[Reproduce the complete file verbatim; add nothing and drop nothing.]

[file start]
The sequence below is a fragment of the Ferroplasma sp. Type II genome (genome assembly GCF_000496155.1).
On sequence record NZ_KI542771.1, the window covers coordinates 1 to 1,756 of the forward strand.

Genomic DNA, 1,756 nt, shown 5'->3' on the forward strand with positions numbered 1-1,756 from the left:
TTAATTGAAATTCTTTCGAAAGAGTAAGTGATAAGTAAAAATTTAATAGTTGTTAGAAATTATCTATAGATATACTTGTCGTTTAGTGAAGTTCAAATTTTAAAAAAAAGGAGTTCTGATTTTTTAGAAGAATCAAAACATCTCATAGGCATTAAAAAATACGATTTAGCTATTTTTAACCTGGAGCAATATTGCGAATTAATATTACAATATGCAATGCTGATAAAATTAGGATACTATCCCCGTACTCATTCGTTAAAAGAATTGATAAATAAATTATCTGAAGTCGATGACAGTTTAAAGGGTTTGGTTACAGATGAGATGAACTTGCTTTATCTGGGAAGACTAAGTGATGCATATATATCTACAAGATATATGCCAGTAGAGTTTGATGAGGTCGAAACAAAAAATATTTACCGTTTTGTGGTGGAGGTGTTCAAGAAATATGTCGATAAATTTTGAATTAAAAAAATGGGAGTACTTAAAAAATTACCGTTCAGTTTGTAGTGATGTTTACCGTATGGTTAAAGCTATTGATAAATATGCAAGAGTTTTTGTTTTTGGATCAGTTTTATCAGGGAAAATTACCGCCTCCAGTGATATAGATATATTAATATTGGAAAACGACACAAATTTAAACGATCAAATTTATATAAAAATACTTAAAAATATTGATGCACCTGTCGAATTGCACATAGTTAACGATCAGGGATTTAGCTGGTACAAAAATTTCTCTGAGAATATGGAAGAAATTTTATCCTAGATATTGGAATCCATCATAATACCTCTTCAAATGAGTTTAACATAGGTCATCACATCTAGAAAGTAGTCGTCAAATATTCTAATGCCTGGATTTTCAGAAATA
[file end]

The sequence below is a fragment of the Ferroplasma sp. Type II genome (genome assembly GCF_000496155.1).
On sequence record NZ_KI542771.1, the window covers coordinates 1 to 1,756 of the forward strand.

Genomic DNA, 1,756 nt, shown 5'->3' on the forward strand with positions numbered 1-1,756 from the left:
TTAATTGAAATTCTTTCGAAAGAGTAAGTGATAAGTAAAAATTTAATAGTTGTTAGAAATTATCTATAGATATACTTGTCGTTTAGTGAAGTTCAAATTTTAAAAAAAAGGAGTTCTGATTTTTTAGAAGAATCAAAACATCTCATAGGCATTAAAAAATACGATTTAGCTATTTTTAACCTGGAGCAATATTGCGAATTAATATTACAATATGCAATGCTGATAAAATTAGGATACTATCCCCGTACTCATTCGTTAAAAGAATTGATAAATAAATTATCTGAAGTCGATGACAGTTTAAAGGGTTTGGTTACAGATGAGATGAACTTGCTTTATCTGGGAAGACTAAGTGATGCATATATATCTACAAGATATATGCCAGTAGAGTTTGATGAGGTCGAAACAAAAAATATTTACCGTTTTGTGGTGGAGGTGTTCAAGAAATATGTCGATAAATTTTGAATTAAAAAAATGGGAGTACTTAAAAAATTACCGTTCAGTTTGTAGTGATGTTTACCGTATGGTTAAAGCTATTGATAAATATGCAAGAGTTTTTGTTTTTGGATCAGTTTTATCAGGGAAAATTACCGCCTCCAGTGATATAGATATATTAATATTGGAAAACGACACAAATTTAAACGATCAAATTTATATAAAAATACTTAAAAATATTGATGCACCTGTCGAATTGCACATAGTTAACGATCAGGGATTTAGCTGGTACAAAAATTTCTCTGAGAATATGGAAGAAATTTTATCCTAGATATTGGAATCCATCATAATACCTCTTCAAATGAGTTTAACATAGGTCATCACATCTAGAAAGTAGTCGTCAAATATTCTAATGCCTGGATTTTCAGAAATA